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 Importance to science
 
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 Priorities research Aldabra
 
 Priorities research Vallée De Mai
 
 
  World Heritage Sites
 
  Aldabra
 
Aldabra was designated a World Heritage Site by UNESCO in 1982 as a prime example of a raised coral atoll and is significantly less disturbed than most other atolls in the Indian Ocean and elsewhere in the world.
 
  Vallée de Mai
 
Vallée de Mai was designated a World Heritage Site by UNESCO in 1983 as an outstanding example of low- and intermediate-altitude palm forest characteristic of the Seychelles.
 
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Vallée de Mai and Aldabra atoll World Heritage Sites are areas of spectacular natural beauty where an abundance of rare and interesting species of animals and plants abound. Both these unique areas of amazing biodiversity provide almost endless scope for scientific research.

Stronghold of the miraculous endemic Coco de Mer palm, the lush prehistoric forest known as the Vallée de Mai covers an area of 19.5 hectares. Graced by a multitude of unique tropical plant species, the area is also the exclusive home of the rare Black Parrot. There are only approximately 100-200 pairs of these birds in existence which thrive on the fruits and flowers of the mature palm forest. Recent research has focused on the conservation and ecology of these fascinating birds and on vegetation studies. Other key areas of interest include plant and animal biodiversity within the forest, demographic studies of the Coco de Mer palm, fire management and exotic plant species eradication.

The miraculous ecosystems of Aldabra represent a natural laboratory for the study of the processes of evolutionary ecology. The atoll is described by many scientists as an unrivalled platform for scientific discovery. Naturally, the world’s largest Aldabra giant tortoise population, estimated at  100,000 is a key area of research. There is much interest in effective tortoise monitoring as well as Hawksbill and Green turtle monitoring for which Aldabra is known to be a popular nesting site.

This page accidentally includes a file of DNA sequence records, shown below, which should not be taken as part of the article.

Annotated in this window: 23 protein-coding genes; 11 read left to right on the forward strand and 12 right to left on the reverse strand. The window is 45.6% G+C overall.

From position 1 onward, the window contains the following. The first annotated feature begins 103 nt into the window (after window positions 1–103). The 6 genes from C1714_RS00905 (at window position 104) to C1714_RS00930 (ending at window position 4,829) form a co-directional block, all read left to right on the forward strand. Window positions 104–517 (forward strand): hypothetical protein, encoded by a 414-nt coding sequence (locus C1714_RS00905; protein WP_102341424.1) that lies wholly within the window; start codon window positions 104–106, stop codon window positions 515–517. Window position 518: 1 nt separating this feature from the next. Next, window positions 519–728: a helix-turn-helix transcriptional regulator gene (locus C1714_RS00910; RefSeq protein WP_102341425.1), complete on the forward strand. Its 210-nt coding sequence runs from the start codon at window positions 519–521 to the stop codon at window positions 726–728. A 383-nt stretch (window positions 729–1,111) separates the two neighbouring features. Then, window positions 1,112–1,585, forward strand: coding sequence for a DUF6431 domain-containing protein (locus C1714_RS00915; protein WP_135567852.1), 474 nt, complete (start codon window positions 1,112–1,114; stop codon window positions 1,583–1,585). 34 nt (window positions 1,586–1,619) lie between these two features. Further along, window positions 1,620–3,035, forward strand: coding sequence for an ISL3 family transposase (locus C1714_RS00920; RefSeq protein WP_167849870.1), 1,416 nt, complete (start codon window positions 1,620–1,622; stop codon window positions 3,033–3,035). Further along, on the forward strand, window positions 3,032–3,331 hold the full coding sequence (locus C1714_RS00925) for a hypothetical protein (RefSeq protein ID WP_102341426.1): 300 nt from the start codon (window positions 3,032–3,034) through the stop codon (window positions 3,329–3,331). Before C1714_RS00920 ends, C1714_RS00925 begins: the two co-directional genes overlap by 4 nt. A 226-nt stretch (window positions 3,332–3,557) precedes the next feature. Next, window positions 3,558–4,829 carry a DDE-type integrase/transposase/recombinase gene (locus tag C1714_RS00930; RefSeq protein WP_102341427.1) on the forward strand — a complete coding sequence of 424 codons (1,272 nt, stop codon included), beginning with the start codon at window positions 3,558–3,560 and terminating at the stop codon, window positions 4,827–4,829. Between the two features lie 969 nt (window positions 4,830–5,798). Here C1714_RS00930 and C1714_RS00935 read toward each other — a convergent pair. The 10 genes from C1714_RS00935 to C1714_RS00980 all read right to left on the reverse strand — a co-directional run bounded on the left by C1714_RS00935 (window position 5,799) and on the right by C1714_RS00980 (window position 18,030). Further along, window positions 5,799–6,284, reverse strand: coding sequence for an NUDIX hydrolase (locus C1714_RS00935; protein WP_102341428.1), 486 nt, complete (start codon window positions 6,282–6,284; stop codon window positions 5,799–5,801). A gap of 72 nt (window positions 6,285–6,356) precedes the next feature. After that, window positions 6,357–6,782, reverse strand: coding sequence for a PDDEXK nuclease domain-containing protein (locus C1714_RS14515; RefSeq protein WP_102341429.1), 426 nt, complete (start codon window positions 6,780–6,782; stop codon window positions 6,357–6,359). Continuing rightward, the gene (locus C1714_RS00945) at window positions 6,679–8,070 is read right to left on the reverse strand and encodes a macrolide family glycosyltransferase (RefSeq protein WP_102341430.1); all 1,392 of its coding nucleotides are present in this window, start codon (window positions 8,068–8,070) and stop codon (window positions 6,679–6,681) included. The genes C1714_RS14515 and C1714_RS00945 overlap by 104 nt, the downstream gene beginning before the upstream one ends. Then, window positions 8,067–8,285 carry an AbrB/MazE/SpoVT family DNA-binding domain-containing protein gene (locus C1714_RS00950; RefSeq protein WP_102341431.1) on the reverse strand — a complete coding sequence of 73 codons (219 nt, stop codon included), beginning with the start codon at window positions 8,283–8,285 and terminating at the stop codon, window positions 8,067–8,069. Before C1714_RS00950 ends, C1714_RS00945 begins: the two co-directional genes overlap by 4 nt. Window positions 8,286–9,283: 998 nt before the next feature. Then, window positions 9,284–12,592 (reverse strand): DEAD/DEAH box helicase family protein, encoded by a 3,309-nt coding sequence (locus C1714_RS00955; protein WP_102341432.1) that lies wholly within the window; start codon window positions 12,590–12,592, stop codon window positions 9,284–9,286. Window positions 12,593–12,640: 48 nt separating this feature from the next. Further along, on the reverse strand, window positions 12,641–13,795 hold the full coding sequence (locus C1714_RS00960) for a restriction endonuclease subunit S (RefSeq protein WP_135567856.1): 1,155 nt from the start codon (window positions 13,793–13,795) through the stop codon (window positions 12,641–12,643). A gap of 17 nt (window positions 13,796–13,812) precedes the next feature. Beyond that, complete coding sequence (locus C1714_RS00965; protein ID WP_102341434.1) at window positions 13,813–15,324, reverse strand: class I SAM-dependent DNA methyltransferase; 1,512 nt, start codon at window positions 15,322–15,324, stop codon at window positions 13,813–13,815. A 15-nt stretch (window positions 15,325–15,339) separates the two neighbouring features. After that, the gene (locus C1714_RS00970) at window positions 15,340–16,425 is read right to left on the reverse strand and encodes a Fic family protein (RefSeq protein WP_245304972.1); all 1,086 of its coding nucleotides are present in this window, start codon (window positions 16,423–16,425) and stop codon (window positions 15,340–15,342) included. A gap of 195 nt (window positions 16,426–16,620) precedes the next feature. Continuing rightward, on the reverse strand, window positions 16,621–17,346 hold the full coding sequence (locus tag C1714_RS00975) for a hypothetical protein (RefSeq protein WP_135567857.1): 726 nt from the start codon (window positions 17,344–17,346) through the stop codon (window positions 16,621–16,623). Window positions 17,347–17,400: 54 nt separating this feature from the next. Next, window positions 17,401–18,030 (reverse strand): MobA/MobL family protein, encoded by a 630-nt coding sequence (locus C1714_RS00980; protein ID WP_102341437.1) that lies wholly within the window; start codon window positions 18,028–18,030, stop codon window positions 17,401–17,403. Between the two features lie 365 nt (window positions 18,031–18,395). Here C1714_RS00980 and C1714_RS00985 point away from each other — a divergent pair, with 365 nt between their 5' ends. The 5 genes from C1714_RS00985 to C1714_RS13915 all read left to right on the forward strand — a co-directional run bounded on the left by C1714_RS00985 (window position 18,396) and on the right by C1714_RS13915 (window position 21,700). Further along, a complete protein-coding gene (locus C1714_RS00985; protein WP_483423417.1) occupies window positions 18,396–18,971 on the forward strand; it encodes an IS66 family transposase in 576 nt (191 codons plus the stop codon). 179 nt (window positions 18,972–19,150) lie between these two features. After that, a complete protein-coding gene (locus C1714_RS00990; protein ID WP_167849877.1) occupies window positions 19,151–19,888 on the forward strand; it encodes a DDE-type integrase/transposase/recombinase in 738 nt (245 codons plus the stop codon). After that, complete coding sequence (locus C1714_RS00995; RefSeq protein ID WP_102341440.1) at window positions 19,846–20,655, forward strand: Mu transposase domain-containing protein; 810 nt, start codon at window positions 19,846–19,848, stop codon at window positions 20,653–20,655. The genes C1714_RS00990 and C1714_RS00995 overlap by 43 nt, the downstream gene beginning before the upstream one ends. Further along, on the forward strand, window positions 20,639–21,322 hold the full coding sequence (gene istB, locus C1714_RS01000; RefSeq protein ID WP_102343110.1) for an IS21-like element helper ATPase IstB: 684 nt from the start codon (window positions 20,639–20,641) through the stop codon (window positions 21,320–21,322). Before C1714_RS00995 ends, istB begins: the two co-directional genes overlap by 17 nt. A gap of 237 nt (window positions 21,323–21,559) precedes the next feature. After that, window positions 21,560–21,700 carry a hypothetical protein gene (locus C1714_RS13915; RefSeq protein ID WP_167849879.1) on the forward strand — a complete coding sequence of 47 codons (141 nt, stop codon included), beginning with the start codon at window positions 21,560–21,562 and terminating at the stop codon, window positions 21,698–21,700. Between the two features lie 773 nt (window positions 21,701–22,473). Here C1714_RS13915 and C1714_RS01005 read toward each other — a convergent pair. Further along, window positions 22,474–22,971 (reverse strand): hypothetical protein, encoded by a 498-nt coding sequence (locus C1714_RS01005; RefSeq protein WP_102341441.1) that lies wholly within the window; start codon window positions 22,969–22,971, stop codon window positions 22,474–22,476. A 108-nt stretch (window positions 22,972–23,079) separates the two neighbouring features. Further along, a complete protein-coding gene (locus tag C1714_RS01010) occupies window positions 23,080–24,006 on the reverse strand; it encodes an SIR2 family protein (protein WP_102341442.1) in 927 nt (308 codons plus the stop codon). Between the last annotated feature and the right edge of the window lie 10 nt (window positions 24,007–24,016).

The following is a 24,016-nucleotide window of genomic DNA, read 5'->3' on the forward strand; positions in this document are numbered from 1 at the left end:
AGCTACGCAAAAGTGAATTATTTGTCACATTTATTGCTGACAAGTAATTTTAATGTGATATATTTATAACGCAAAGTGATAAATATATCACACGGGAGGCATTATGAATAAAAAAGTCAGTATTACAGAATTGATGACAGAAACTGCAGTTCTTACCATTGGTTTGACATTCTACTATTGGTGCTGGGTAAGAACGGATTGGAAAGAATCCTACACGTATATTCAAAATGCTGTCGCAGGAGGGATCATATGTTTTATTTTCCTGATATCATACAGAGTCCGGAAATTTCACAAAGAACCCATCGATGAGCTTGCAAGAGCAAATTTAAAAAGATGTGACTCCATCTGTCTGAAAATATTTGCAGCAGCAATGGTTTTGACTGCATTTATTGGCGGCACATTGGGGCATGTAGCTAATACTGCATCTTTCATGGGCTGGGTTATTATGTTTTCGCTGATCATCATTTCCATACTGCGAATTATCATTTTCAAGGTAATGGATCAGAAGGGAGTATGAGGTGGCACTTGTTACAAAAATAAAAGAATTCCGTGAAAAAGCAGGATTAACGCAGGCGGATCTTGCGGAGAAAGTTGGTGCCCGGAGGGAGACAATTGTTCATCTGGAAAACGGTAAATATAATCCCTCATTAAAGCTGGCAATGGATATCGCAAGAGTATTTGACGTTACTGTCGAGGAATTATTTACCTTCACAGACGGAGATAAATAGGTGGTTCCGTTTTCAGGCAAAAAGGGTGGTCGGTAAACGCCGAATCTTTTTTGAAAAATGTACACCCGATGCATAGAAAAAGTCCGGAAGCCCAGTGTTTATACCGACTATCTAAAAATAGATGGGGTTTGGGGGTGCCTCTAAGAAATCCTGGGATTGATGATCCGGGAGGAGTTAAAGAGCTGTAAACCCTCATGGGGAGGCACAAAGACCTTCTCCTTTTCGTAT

There are several projects underway focusing on the taxonomic and genetic studies of avian species including the rail, the last of the flightless birds in a region renowned for the now extinct Dodo. Exotic species eradication is an ongoing concern. With eradicaiton of goats in 2012 progress has been made to prevent the species which threaten the wondrous habitats of this biodiversity rich atoll. Further work still needs to be conducted and this will be continued in 2013.

 
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  Free e-brochure for Vallee de Mai!
 
A new electronic brochure is now available for the Vallee de Mai. Free to download, this app will enhance your visit to this World Heritage Site. With a forest guide, information on visitor facilities and how to get there, this brochure is the perfect accompaniment both before and during your visit. Download it now!
 
  NEWS SECTION
 
 Extinct snail re-discovered at Aldabra!!!!!!!!!!
 President of Sri Lanka visits the Vallee de Mai
 Celebration of World Environment Day
 SIF AGM held on Aldabra
 Resolution of the name of the Giant Tortoise
 
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